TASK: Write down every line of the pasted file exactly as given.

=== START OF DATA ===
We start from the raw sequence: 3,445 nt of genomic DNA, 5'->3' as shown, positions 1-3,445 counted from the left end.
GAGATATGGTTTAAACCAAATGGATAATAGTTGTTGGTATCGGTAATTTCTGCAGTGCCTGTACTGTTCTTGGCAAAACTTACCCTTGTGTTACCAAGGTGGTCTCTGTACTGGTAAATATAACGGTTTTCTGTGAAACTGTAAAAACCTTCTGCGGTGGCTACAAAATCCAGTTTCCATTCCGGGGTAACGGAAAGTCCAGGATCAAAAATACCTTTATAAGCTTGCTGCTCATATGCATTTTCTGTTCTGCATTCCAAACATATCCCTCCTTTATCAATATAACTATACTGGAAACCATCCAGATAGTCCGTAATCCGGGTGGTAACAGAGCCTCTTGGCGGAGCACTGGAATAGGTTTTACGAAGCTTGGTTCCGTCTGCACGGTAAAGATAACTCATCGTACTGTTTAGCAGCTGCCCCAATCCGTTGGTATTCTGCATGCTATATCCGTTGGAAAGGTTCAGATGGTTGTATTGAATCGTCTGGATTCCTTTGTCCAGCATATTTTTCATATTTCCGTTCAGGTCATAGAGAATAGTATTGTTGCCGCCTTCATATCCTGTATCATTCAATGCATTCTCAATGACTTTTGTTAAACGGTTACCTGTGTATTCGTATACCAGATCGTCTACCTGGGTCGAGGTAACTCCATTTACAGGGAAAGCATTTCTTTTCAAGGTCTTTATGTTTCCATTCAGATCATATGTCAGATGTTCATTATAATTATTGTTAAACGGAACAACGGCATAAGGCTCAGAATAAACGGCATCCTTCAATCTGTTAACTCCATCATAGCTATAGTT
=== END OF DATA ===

We start from the raw sequence: 3,445 nt of genomic DNA, 5'->3' as shown, positions 1-3,445 counted from the left end.
GAGATATGGTTTAAACCAAATGGATAATAGTTGTTGGTATCGGTAATTTCTGCAGTGCCTGTACTGTTCTTGGCAAAACTTACCCTTGTGTTACCAAGGTGGTCTCTGTACTGGTAAATATAACGGTTTTCTGTGAAACTGTAAAAACCTTCTGCGGTGGCTACAAAATCCAGTTTCCATTCCGGGGTAACGGAAAGTCCAGGATCAAAAATACCTTTATAAGCTTGCTGCTCATATGCATTTTCTGTTCTGCATTCCAAACATATCCCTCCTTTATCAATATAACTATACTGGAAACCATCCAGATAGTCCGTAATCCGGGTGGTAACAGAGCCTCTTGGCGGAGCACTGGAATAGGTTTTACGAAGCTTGGTTCCGTCTGCACGGTAAAGATAACTCATCGTACTGTTTAGCAGCTGCCCCAATCCGTTGGTATTCTGCATGCTATATCCGTTGGAAAGGTTCAGATGGTTGTATTGAATCGTCTGGATTCCTTTGTCCAGCATATTTTTCATATTTCCGTTCAGGTCATAGAGAATAGTATTGTTGCCGCCTTCATATCCTGTATCATTCAATGCATTCTCAATGACTTTTGTTAAACGGTTACCTGTGTATTCGTATACCAGATCGTCTACCTGGGTCGAGGTAACTCCATTTACAGGGAAAGCATTTCTTTTCAAGGTCTTTATGTTTCCATTCAGATCATATGTCAGATGTTCATTATAATTATTGTTAAACGGAACAACGGCATAAGGCTCAGAATAAACGGCATCCTTCAATCTGTTAACTCCATCATAGCTATAGTT